AfDB and World Bank working together to strengthen Ebola response in Africa
For countries at risk of Ebola, fighting it comes down to securing more funding for the battle, building up health care infrastructures and ensuring that nations take the lead on keeping citizens safe. That was the message Wednesday at a joint African Development Bank Group (AfDB) and World Bank post-Ebola panel during the AfDB's 50th Annual Meetings in Abidjan. That is where officials from both multilateral development banks (MDBs) and government leaders laid the ground work for how to continue to control Ebola’s spread.
“Right from the beginning we were proactive,” that is why the deadly virus never reached Côte d’Ivoire,” said Raymonde Coffie Goudou, the country’s Minister of Family, Women and Children.
“If we are together in Africa, we are really together,” said Saran Daraba Kaba, Executive Secretary of the Mano River Union, who was one of the panelists. “In the case of Ebola, Senegal was successful because it was warned” by a neighbouring country, she said. That is the kind of partnership that will be effective in beating back the virus.
Kaba and Goudou were joined by Makhtar Diop, Vice-President of the Africa Region for the World Bank; Donald Kaberuka, AfDB President; and Janvier Kpourou Litse, Acting Vice-President of Operations, in charge of Country and Regional Programs and Policy.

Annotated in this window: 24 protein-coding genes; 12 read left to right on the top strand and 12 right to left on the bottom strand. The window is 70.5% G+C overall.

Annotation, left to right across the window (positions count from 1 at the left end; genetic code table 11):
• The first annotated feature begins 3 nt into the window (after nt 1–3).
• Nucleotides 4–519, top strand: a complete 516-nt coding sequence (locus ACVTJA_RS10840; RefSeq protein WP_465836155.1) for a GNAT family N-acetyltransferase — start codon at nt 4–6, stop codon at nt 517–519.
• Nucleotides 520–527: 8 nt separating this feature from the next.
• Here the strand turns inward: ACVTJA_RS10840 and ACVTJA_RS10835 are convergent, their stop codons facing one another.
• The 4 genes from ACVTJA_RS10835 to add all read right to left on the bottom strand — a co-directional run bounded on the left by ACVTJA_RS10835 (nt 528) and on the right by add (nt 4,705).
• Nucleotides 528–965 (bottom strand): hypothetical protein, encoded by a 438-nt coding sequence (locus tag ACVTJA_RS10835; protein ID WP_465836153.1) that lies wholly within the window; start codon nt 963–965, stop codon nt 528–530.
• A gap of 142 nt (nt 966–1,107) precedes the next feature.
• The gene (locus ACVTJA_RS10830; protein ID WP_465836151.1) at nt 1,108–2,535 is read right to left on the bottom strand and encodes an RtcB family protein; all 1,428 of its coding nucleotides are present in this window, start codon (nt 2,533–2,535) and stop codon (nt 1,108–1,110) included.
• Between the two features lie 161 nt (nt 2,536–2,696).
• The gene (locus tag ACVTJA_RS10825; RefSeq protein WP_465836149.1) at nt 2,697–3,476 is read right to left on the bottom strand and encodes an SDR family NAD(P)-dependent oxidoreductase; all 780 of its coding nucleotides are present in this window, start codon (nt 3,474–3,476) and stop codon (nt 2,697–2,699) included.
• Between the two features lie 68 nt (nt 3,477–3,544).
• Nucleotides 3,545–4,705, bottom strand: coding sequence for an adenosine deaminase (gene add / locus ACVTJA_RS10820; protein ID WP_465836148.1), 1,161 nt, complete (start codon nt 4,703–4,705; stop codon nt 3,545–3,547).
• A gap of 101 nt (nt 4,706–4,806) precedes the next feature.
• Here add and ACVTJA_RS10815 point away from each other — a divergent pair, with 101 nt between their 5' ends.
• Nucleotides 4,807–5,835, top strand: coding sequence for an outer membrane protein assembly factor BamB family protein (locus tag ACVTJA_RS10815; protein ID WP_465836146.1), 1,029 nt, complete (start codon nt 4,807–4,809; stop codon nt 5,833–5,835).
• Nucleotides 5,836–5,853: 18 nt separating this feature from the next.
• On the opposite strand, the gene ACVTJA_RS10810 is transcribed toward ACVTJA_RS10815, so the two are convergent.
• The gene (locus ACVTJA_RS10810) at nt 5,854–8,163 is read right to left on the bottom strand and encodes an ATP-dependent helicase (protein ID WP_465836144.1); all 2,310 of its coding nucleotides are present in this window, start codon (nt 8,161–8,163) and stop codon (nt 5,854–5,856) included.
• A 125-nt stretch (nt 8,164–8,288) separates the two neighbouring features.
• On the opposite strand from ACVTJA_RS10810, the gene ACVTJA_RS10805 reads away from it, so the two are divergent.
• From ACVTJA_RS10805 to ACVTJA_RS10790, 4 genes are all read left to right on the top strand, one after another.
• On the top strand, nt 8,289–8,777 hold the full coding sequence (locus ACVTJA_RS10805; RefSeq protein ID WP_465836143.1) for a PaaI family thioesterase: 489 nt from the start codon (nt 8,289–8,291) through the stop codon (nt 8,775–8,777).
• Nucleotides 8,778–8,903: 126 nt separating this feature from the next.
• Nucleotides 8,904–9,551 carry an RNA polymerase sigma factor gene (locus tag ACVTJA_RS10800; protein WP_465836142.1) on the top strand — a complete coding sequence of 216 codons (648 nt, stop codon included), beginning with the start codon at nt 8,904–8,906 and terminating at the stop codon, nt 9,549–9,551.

While Senegal and Côte d’Ivoire were spared, Ebola did wreak havoc on neighbouring countries, killing more than 11,000 people across West Africa. “Health systems were weak, that’s the main lesson,” said Diop.
Kaberuka and Diop cautioned that strengthening health systems should not mean weakening other infrastructure and education projects. “Should we now drop all those things to fix primary health care alone?” Kaberuka asked the crowd. “My answer to you is absolutely not, absolutely never. What we’re dealing with here is a symptom of a bigger disease, which is called fragility,” he said.
Getting the international community to properly assume responsibility is vital. During the height of the outbreak, Kaberuka said he was appalled by the slow response of some international organizations.
“The World Bank and the AfDB, we are going to do our work and were going to build a rapid alert system in every country,” Kaberuka said.
Even though new cases of Ebola were announced in Guinea recently, panelists agreed that fragile nations are still in a position of power when developing the best way to deal with it. In fact, Diop said some are already setting the pace. “Today in Atlanta medical authorities go to Africa to learn how to respond to Ebola,” he said.
Though the threat of Ebola still looms large, it does not have to, once again, be a massive death sentence.
“Somewhere, we need to strike a balance between both the emergency and long-term response,” said Litse.